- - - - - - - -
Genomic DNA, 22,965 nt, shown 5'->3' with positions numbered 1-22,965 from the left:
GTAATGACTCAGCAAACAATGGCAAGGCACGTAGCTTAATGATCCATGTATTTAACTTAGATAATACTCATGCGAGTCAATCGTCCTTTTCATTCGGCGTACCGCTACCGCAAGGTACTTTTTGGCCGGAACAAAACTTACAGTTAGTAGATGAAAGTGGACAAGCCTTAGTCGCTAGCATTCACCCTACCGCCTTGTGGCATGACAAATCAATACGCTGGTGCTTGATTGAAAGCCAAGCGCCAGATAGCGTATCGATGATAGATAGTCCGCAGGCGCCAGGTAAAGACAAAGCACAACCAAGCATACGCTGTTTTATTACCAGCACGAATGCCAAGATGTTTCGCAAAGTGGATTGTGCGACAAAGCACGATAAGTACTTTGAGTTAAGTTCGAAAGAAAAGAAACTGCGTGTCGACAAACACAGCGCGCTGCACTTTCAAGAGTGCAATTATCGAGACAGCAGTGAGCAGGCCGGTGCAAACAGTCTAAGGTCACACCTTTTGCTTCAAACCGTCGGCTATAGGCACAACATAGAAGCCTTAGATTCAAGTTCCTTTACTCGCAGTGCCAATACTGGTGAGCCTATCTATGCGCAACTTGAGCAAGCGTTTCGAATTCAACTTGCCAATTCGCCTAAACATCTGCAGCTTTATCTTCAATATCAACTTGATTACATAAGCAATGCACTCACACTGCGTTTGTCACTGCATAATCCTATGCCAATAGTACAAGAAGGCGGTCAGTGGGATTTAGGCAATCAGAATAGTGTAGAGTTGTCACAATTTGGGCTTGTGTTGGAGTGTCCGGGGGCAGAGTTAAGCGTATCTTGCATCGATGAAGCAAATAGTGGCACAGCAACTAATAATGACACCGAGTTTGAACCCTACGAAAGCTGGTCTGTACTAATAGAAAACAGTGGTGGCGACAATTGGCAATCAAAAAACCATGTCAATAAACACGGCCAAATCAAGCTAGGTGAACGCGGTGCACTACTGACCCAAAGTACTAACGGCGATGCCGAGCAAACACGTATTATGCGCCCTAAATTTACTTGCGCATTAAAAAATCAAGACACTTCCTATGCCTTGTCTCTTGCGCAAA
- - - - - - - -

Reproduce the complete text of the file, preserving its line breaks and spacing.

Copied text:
Genomic DNA, 22,965 nt, shown 5'->3' with positions numbered 1-22,965 from the left:
GTAATGACTCAGCAAACAATGGCAAGGCACGTAGCTTAATGATCCATGTATTTAACTTAGATAATACTCATGCGAGTCAATCGTCCTTTTCATTCGGCGTACCGCTACCGCAAGGTACTTTTTGGCCGGAACAAAACTTACAGTTAGTAGATGAAAGTGGACAAGCCTTAGTCGCTAGCATTCACCCTACCGCCTTGTGGCATGACAAATCAATACGCTGGTGCTTGATTGAAAGCCAAGCGCCAGATAGCGTATCGATGATAGATAGTCCGCAGGCGCCAGGTAAAGACAAAGCACAACCAAGCATACGCTGTTTTATTACCAGCACGAATGCCAAGATGTTTCGCAAAGTGGATTGTGCGACAAAGCACGATAAGTACTTTGAGTTAAGTTCGAAAGAAAAGAAACTGCGTGTCGACAAACACAGCGCGCTGCACTTTCAAGAGTGCAATTATCGAGACAGCAGTGAGCAGGCCGGTGCAAACAGTCTAAGGTCACACCTTTTGCTTCAAACCGTCGGCTATAGGCACAACATAGAAGCCTTAGATTCAAGTTCCTTTACTCGCAGTGCCAATACTGGTGAGCCTATCTATGCGCAACTTGAGCAAGCGTTTCGAATTCAACTTGCCAATTCGCCTAAACATCTGCAGCTTTATCTTCAATATCAACTTGATTACATAAGCAATGCACTCACACTGCGTTTGTCACTGCATAATCCTATGCCAATAGTACAAGAAGGCGGTCAGTGGGATTTAGGCAATCAGAATAGTGTAGAGTTGTCACAATTTGGGCTTGTGTTGGAGTGTCCGGGGGCAGAGTTAAGCGTATCTTGCATCGATGAAGCAAATAGTGGCACAGCAACTAATAATGACACCGAGTTTGAACCCTACGAAAGCTGGTCTGTACTAATAGAAAACAGTGGTGGCGACAATTGGCAATCAAAAAACCATGTCAATAAACACGGCCAAATCAAGCTAGGTGAACGCGGTGCACTACTGACCCAAAGTACTAACGGCGATGCCGAGCAAACACGTATTATGCGCCCTAAATTTACTTGCGCATTAAAAAATCAAGACACTTCCTATGCCTTGTCTCTTGCGCAAA